Submitted to: Journal of Insect Behavior
Publication Type: Peer Reviewed Journal
Publication Acceptance Date: July 13, 2005
Publication Date: April 15, 2006
Citation: Pereira, R., Teal, P.E., Sivinski, J.M., Dueben, B.D. 2006. Influence of male presence on sexual maturation in female Caribbean fruit fly, Anastrepha suspensa (Diptera:Tephritidae). Journal of Insect Behavior. 19(1):31-43. Interpretive Summary: Tephritid fruit flies consume hundreds of fruits and vegetables, and cause export restrictions wherever they occur. One of the standard means for their control is the Sterile Insect technique, where large numbers of males are mass-reared, sterilized and then released to mate with wild females. The developmental rate of the flies determines, in part, the expense of the technique; both in terms of numbers produced over a period of time and in the facilities needed to hold flies prior to their sexual maturation. Scientists at the Center for Medical, Agricultural and Veterinary Entomology (Gainesville, Florida) found that male pheromones speed up the sexual maturation of females in wild, but not long-domesticated, flies. If the underlying cause of this accelerated development can be identified it may be possible to incorporate these substances into mass rearing programs and so cut costs.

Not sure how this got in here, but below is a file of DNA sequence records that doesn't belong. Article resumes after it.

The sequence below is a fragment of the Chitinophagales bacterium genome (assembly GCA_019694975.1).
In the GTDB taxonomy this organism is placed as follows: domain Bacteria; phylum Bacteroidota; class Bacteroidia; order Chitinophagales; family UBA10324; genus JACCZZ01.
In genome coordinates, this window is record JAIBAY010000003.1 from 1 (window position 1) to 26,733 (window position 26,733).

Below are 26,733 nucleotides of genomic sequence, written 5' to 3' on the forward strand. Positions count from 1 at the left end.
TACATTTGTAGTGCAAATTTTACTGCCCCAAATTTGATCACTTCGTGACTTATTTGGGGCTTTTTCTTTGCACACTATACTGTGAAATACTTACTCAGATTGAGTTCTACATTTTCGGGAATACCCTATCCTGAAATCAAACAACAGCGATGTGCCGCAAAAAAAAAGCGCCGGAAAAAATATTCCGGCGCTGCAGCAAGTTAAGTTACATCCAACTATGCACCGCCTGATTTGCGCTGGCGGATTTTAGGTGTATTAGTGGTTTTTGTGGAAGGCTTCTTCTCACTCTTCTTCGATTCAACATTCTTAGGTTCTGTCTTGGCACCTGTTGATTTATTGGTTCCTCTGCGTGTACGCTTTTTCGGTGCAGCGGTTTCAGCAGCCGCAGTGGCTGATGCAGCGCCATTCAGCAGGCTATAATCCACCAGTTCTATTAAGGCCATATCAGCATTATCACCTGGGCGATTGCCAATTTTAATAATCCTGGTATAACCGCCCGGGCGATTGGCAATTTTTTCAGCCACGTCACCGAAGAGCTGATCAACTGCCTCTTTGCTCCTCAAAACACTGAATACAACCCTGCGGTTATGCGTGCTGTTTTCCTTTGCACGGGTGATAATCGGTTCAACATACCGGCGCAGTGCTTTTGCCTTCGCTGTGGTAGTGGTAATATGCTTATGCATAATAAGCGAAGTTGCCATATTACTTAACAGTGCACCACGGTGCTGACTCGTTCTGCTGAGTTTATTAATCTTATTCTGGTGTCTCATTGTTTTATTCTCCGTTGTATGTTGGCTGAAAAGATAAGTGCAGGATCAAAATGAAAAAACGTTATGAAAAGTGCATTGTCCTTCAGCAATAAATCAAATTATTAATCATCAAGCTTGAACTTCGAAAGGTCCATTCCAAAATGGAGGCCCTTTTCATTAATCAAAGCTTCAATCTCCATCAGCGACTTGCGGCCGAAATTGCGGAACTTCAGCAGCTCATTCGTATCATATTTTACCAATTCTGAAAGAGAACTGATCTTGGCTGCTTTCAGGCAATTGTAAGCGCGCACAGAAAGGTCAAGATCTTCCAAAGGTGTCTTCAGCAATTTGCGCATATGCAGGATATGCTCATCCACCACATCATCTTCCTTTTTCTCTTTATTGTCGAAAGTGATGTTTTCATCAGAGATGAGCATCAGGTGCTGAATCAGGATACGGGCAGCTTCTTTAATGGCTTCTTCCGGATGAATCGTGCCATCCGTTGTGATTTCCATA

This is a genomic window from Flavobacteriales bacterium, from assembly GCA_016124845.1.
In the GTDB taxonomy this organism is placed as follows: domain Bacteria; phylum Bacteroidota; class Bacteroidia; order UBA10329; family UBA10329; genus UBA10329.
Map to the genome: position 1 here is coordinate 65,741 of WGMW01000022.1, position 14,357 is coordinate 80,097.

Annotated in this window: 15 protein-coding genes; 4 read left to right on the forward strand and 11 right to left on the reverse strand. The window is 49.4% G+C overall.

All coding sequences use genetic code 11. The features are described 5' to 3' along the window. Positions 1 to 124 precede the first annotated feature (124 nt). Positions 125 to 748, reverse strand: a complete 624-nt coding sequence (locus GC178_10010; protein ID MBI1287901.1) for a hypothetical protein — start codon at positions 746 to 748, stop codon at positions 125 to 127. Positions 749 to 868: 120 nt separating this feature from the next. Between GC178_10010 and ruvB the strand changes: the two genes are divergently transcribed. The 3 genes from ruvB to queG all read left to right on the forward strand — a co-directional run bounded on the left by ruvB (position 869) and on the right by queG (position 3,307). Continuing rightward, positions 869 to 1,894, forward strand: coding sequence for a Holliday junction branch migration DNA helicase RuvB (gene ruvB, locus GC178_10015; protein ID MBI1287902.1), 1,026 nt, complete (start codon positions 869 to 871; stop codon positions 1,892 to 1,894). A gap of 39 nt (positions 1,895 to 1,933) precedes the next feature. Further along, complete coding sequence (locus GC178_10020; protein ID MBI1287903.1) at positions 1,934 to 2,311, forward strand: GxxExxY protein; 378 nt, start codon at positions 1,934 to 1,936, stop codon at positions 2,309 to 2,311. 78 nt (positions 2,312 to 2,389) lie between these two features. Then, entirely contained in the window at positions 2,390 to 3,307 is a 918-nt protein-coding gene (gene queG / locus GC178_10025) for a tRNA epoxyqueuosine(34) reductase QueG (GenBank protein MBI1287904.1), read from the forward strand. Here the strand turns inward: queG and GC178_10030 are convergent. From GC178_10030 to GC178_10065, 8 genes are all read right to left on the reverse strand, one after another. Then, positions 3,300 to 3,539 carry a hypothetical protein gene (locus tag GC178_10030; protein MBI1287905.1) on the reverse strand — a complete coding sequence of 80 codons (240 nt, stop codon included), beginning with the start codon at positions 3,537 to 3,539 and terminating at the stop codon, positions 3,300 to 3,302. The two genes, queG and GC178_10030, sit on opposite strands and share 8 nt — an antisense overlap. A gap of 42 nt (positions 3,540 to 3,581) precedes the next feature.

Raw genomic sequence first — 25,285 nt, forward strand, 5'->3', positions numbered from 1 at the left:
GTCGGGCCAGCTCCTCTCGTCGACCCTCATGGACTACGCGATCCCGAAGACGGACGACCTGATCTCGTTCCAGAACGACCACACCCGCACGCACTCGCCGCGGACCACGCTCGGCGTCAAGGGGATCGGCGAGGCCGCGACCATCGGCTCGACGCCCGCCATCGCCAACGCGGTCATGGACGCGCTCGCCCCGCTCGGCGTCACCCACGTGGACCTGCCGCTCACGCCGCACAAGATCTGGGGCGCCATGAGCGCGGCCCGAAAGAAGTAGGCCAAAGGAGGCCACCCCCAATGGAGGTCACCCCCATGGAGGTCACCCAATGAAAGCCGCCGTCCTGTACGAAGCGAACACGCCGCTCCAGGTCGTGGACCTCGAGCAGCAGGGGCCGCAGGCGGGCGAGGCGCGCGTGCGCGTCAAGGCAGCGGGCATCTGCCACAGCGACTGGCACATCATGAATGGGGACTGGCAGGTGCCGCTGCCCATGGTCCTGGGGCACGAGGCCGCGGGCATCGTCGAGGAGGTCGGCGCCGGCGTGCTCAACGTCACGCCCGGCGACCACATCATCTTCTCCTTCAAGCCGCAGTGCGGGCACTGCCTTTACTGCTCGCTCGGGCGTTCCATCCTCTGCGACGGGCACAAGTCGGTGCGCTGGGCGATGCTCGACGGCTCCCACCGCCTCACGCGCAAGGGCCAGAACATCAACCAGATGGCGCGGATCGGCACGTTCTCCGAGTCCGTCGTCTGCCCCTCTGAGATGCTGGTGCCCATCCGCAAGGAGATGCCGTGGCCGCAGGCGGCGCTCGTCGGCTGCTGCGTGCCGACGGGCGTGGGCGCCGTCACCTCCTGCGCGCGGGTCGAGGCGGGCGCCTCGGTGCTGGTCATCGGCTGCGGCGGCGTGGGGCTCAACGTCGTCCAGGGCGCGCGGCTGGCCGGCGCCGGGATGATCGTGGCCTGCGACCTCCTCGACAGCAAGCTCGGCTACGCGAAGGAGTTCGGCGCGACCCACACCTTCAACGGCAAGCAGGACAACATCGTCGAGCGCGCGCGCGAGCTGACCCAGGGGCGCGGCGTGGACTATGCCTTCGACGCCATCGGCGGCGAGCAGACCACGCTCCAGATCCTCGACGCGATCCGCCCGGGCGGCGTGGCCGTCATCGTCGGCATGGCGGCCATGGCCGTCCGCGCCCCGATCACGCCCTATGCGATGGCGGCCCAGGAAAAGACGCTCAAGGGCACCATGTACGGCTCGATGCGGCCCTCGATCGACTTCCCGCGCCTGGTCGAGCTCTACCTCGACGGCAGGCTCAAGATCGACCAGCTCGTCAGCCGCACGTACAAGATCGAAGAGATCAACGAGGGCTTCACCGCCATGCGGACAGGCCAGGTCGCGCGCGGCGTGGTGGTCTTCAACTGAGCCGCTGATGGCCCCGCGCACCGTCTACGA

Technical Abstract: The presence of males was shown to affect the rate of female ovarian development in the Caribbean fruit fly, Anastrepha suspensa (Loew). Virgin females were maintained either in the absence or presence of males. Those sharing a common space with males had either visual contact with the opposite sex or no visual contact. Three strains of Caribbean fruit fly were tested: mass-reared strain, flies in colony for more than 20 years; semi-wild strain, flies recently adapted to the laboratory conditions (for about 12 months) and a wild strain collected in the field. We found that: (1) Mass reared, semi-wild, and wild strains had different female maturation rates, as measured by the presence of mature oocytes, regardless of male presence. (2) Male presence accelerated maturation in wild females and to lesser extent in semi-wild flies, but had no effect on the long-domesticated mass reared strain. (3) The visual presence of males did not influence female maturation. We discuss the adaptive significance of facultative ovarian maturation and the use of male-produced cues to regulate sexual development, and comment on the rapid rate of selection on female maturation under mass-rearing conditions.